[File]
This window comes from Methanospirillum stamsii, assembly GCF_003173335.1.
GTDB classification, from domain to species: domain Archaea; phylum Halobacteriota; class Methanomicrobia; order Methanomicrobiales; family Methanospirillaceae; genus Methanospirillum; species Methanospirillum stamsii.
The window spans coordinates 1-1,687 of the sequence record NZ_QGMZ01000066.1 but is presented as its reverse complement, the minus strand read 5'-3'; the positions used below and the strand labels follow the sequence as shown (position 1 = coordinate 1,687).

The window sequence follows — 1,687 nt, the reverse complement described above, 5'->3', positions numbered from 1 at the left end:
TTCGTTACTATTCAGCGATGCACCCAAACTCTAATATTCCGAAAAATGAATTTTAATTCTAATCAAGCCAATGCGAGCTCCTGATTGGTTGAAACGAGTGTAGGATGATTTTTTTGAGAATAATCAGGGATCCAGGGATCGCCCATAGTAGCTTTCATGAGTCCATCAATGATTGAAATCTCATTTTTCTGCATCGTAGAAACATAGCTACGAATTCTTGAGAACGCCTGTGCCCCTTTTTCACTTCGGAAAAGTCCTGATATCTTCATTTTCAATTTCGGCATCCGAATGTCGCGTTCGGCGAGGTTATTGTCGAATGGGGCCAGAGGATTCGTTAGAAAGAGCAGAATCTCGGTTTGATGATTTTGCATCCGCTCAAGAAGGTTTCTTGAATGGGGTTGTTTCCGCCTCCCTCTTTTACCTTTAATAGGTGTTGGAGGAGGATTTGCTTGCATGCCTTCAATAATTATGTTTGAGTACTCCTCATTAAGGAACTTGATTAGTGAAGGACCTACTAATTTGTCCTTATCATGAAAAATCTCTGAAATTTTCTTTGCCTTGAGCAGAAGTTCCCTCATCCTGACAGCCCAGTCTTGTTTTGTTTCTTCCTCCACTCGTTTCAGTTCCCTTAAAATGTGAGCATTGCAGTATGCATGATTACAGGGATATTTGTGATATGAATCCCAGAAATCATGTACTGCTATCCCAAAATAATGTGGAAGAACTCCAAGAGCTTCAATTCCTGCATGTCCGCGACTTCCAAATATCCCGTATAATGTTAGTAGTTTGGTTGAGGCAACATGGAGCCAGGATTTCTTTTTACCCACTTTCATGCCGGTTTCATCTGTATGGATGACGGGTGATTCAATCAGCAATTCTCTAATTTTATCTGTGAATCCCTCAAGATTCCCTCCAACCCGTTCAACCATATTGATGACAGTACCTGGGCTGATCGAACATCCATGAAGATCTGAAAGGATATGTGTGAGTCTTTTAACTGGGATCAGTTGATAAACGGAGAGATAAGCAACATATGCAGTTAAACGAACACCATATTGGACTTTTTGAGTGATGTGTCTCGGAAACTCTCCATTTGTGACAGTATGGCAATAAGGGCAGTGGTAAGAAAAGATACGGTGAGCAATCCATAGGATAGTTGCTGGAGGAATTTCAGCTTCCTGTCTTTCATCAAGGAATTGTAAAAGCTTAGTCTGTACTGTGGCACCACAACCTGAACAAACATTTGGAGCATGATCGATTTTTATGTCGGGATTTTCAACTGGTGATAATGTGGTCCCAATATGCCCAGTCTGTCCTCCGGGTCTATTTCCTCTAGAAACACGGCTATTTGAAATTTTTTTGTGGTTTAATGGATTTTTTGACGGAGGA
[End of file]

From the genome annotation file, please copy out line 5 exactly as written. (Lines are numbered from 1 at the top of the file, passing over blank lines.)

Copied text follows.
TTCGTTACTATTCAGCGATGCACCCAAACTCTAATATTCCGAAAAATGAATTTTAATTCTAATCAAGCCAATGCGAGCTCCTGATTGGTTGAAACGAGTGTAGGATGATTTTTTTGAGAATAATCAGGGATCCAGGGATCGCCCATAGTAGCTTTCATGAGTCCATCAATGATTGAAATCTCATTTTTCTGCATCGTAGAAACATAGCTACGAATTCTTGAGAACGCCTGTGCCCCTTTTTCACTTCGGAAAAGTCCTGATATCTTCATTTTCAATTTCGGCATCCGAATGTCGCGTTCGGCGAGGTTATTGTCGAATGGGGCCAGAGGATTCGTTAGAAAGAGCAGAATCTCGGTTTGATGATTTTGCATCCGCTCAAGAAGGTTTCTTGAATGGGGTTGTTTCCGCCTCCCTCTTTTACCTTTAATAGGTGTTGGAGGAGGATTTGCTTGCATGCCTTCAATAATTATGTTTGAGTACTCCTCATTAAGGAACTTGATTAGTGAAGGACCTACTAATTTGTCCTTATCATGAAAAATCTCTGAAATTTTCTTTGCCTTGAGCAGAAGTTCCCTCATCCTGACAGCCCAGTCTTGTTTTGTTTCTTCCTCCACTCGTTTCAGTTCCCTTAAAATGTGAGCATTGCAGTATGCATGATTACAGGGATATTTGTGATATGAATCCCAGAAATCATGTACTGCTATCCCAAAATAATGTGGAAGAACTCCAAGAGCTTCAATTCCTGCATGTCCGCGACTTCCAAATATCCCGTATAATGTTAGTAGTTTGGTTGAGGCAACATGGAGCCAGGATTTCTTTTTACCCACTTTCATGCCGGTTTCATCTGTATGGATGACGGGTGATTCAATCAGCAATTCTCTAATTTTATCTGTGAATCCCTCAAGATTCCCTCCAACCCGTTCAACCATATTGATGACAGTACCTGGGCTGATCGAACATCCATGAAGATCTGAAAGGATATGTGTGAGTCTTTTAACTGGGATCAGTTGATAAACGGAGAGATAAGCAACATATGCAGTTAAACGAACACCATATTGGACTTTTTGAGTGATGTGTCTCGGAAACTCTCCATTTGTGACAGTATGGCAATAAGGGCAGTGGTAAGAAAAGATACGGTGAGCAATCCATAGGATAGTTGCTGGAGGAATTTCAGCTTCCTGTCTTTCATCAAGGAATTGTAAAAGCTTAGTCTGTACTGTGGCACCACAACCTGAACAAACATTTGGAGCATGATCGATTTTTATGTCGGGATTTTCAACTGGTGATAATGTGGTCCCAATATGCCCAGTCTGTCCTCCGGGTCTATTTCCTCTAGAAACACGGCTATTTGAAATTTTTTTGTGGTTTAATGGATTTTTTGACGGAGGA